Whilst HICL makes investments at the lower end of the infrastructure equity risk spectrum, an investment in HICL carries a degree of risk. Principle risks are referred to below. For further information on risks associated with the investment, please refer to the section entitled “Risk Factors” of the Company’s 4 March 2019 Prospectus and in the Company’s latest annual report.
Political and regulatory risk
The nature of the businesses in which HICL invests and the strong public sector infrastructure service aspect they display exposes HICL to potential changes in policy and legal requirements. Further, the HICL portfolio includes five regulated assets, which operate in highly regulated industries within statutory legal frameworks. Unfavourable changes to such regulatory and legal frameworks could materially and adversely affect the performance of affected investments.
Project companies in which HICL invests typically subcontract the provision of services to specialist providers (construction, operations or maintenance companies). The failure of a supply chain provider could negatively impact the project company’s ability to fulfil its contractual obligations with the client.
The performance of HICL’s investments is dependent on contractual arrangements with an array of counterparties (for example lending institutions or facilities management subcontractors). Therefore, HICL is exposed to the risk that such contracts fail to provide the protection from poor performance or recourse anticipated by HICL.
Revenue (demand) risk
Some investments in the HICL portfolio are in project companies which have “demand-based” concessions. Returns from “demand-based” concessions are impacted in whole or part by revenues receivable from users and are thus exposed to levels of demand risk. There is a risk with such projects that demand and revenues fall below the current projections and this may result in a reduction in expected revenues for the relevant project company.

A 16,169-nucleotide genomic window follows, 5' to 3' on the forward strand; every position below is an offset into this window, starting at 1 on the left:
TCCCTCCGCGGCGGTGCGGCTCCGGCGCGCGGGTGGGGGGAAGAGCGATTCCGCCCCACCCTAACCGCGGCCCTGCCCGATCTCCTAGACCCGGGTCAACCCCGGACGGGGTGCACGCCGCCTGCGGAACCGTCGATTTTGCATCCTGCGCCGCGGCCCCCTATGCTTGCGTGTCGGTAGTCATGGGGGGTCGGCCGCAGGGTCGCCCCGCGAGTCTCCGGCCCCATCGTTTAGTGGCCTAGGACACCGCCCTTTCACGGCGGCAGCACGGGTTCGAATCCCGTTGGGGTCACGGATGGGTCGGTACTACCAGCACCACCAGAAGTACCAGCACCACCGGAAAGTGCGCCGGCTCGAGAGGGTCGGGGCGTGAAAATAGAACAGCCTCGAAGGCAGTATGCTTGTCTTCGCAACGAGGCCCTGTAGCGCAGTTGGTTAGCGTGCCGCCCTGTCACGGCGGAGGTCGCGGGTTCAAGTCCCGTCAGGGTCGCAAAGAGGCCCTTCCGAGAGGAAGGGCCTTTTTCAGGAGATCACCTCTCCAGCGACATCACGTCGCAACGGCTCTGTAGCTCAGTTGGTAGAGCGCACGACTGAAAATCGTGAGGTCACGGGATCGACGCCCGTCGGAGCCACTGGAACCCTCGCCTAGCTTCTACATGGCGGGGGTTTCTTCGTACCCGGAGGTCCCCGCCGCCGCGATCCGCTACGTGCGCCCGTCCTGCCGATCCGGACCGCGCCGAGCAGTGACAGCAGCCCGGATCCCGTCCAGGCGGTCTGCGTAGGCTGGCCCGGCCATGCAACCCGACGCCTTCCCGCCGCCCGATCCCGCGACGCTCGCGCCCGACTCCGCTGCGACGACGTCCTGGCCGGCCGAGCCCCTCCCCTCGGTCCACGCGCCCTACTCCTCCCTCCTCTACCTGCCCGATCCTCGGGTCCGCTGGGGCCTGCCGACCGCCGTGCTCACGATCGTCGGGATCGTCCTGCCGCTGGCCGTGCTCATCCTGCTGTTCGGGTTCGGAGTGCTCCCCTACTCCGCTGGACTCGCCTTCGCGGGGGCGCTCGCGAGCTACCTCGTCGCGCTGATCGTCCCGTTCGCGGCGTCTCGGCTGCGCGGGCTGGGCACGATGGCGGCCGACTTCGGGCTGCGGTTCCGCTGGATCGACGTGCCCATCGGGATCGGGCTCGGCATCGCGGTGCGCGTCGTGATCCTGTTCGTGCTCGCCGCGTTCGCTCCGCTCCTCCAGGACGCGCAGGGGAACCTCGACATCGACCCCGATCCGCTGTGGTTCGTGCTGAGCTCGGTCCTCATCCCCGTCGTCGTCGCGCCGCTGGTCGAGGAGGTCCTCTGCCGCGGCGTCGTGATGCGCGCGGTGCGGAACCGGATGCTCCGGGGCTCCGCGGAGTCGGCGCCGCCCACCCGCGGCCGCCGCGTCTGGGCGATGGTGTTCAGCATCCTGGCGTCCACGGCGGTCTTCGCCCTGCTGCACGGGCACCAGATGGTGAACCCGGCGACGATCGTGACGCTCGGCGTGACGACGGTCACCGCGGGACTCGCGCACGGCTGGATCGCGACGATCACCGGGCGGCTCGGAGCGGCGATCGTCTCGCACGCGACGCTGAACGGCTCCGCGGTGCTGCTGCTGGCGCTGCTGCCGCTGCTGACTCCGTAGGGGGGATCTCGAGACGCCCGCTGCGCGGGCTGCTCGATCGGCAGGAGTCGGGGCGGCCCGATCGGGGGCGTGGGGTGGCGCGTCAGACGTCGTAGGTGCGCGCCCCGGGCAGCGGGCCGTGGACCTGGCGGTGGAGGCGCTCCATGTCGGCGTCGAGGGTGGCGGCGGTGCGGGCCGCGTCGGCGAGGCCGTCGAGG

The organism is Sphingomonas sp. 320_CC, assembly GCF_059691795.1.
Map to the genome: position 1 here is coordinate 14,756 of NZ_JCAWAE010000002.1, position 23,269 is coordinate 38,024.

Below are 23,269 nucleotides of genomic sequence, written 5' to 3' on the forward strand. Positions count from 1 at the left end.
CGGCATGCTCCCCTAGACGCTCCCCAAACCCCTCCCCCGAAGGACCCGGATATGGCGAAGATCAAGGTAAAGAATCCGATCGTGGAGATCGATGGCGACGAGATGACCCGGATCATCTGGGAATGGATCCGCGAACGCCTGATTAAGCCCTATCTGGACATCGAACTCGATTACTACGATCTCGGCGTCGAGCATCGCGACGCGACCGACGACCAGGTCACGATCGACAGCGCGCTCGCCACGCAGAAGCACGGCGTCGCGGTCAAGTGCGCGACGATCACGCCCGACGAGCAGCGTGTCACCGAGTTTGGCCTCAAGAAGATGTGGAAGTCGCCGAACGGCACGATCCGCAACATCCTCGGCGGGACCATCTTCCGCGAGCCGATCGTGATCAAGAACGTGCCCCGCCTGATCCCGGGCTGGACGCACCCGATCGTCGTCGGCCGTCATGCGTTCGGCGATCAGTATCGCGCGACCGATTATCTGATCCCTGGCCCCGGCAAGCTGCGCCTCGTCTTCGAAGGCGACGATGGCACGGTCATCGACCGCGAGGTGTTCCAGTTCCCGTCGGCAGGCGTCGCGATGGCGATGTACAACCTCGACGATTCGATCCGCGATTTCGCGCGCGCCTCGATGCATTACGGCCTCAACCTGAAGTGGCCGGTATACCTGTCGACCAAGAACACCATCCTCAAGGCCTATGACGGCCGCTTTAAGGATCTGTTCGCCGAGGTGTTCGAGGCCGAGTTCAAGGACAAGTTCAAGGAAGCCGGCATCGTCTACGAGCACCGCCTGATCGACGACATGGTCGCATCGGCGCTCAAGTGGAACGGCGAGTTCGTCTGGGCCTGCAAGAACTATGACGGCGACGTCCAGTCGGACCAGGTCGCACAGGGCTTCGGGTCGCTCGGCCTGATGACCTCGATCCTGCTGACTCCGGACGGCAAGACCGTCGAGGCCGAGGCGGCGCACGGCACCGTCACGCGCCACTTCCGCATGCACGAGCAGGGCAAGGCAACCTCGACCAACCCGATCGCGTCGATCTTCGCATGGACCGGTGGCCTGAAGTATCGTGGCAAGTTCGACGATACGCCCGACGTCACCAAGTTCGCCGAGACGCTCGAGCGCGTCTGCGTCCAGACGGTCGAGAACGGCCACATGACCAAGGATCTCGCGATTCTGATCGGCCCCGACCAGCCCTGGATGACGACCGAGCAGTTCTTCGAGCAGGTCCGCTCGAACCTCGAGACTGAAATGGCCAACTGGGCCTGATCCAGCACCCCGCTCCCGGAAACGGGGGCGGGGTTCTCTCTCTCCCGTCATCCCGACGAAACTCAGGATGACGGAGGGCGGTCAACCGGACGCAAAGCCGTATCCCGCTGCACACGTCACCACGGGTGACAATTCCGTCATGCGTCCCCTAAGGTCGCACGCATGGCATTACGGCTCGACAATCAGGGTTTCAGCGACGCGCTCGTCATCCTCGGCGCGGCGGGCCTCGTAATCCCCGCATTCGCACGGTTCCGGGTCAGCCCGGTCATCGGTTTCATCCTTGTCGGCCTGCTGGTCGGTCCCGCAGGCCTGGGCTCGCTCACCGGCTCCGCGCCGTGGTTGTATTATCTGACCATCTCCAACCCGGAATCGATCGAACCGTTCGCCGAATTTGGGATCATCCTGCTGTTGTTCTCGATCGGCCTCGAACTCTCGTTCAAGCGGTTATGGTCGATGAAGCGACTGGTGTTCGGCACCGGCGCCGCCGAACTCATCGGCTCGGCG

Financial and market risk
Investment cash flows are typically correlated to inflation, and therefore portfolio-wide increases/ decreases to inflation at variance to HICL’s inflation expectations would impact on HICL’s cash flows;
Changes in market rates of interest could affect HICL’s investments in a variety of different ways including: (i) the discount rate used to value HICL’s future projected cash flows and valuation; (ii) debt finance; and (iii) interest receivable on cash balances; and
HICL holds part of its investments in entities in jurisdictions with currencies other than Sterling but will borrow corporate level debt, report its NAV and pay dividends in Sterling. Changes in the rates of foreign currency exchange may therefore impact on HICL’s cash flows and valuation.
With oversight from HICL’s Risk Committee, the underlying robustness of the portfolio cashflows is regularly tested by the Investment Manager through stress tests, which are published in the Company’s interim and annual results.